Along with Shirley Williams, then another "right-wing" Labour Minister, he created a furore in 1977 by appearing on the picket line outside Grunwick Processing Laboratories in North London, the scene of violent trade union protests about conditions in the factory.[8]

Later life[edit]

He published his memoirs, Made in Birmingham, in 1990, and on 1 July 1992 he was made a life peer as Baron Howell, of Aston Manor in the City of Birmingham.[9]

Howell underwent major heart surgery in 1989, but recovered sufficiently to pursue an active political career and often made his point known in the House of Lords.[8] He died in Solihull Hospital, after suffering a heart attack at a charity fund-raising dinner at the National Motorcycle Museum in Bickenhill, West Midlands, on 19 April 1998, aged 74.

Legacy[edit]

The CRUK Institute for Cancer Studies at the University of Birmingham is named after Howell.[10]

Family[edit]

His son, Andrew Howell, was elected to Birmingham City Council for Moseley and Kings Heath Ward serving as Chair of the Education Committee and as Deputy Leader. Another son, Michael, works as a procurement manager for Highways England. Lord Howell's youngest son, David, was killed in a car accident on 22 May 1986 in what he described in his memoirs as the most "devastating day in our lives.[11]

References[edit]

  1. ^ a b Dalyell, Tam. "Howell, Denis Herbert, Baron Howell (1923–1998), politician". Oxford Dictionary of National Biography. Oxford University Press. doi:10.1093/ref:odnb/69605. Retrieved 3 July 2018. 
  2. ^ "ON THIS DAY - 28 October". BBC News. Retrieved 4 August 2018. 
  3. ^ Assinder, Nick (5 June 2006). "Commons Confidential: May 2006". BBC News. Retrieved 3 July 2018.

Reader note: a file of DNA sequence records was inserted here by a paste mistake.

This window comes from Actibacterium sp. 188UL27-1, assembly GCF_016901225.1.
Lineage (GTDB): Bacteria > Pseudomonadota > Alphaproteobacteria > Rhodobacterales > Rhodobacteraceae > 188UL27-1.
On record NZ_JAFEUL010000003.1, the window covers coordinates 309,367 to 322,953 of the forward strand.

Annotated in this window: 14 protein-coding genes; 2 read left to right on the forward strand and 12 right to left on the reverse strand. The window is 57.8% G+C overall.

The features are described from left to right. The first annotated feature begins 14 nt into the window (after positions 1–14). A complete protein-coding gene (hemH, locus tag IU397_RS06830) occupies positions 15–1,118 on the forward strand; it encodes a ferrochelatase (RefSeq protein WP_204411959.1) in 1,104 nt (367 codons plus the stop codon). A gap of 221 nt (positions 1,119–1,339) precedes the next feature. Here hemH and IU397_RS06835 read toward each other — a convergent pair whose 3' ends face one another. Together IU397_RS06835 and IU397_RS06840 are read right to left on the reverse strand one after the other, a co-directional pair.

4. ^ a b "Memories of Brum MP MP Denis Howell who changed the weather". Birmingham Mail. 5 September 2008. Retrieved 4 August 2018. 
  5. ^ Longman, Phil (17 March 2004). "Was 1976 all it's cracked up to be?". BBC News. Retrieved 3 July 2018. 
  6. ^ Toner, Brian (15 April 2005). "Sunny Jim's legacy hasn't lost its shine". Times Educational Supplement. 
  7. ^ "Anglia News: The Minister For Snow, Denis Howell, Flew Into The Region To Take A Look At Some Of The Problems They Face". East Anglian Film Archive. 1979. Retrieved 4 August 2018. 
  8. ^ a b "Obituaries - First sports minister dies". BBC News. 19 April 1998. 
  9. ^ "No. 52984". The London Gazette. 7 July 1992. p. 11419. 
  10. ^ "Edgbaston Campus Map" (PDF). University of Birmingham. Retrieved 4 August 2018. 
  11. ^ Howell, Denis (22 March 1990). Made in Birmingham: The Memoirs of Denis Howell. Queen Anne Press. p. 374. ISBN 978-0-356-17645-1. 

Sources[edit]

External links[edit]

Parliament of the United Kingdom
New constituency Member of Parliament for Birmingham All Saints
19551959
Succeeded by
John Hollingworth
Preceded by
William Wheeldon
Member of Parliament for Birmingham Small Heath
19611992
Succeeded by
Roger Godsiff
Political offices
Preceded by
Quintin Hogg
Minister for Sport
1964–1970
Succeeded by
Eldon Griffiths
Preceded by
Eldon Griffiths
Minister for Sport
1974–1979
Succeeded by
Hector Monro
Trade union offices
Preceded by
David Currie
President of the Association of Professional, Executive, Clerical and Computer Staff
1972–1983
Succeeded by
Ken Smith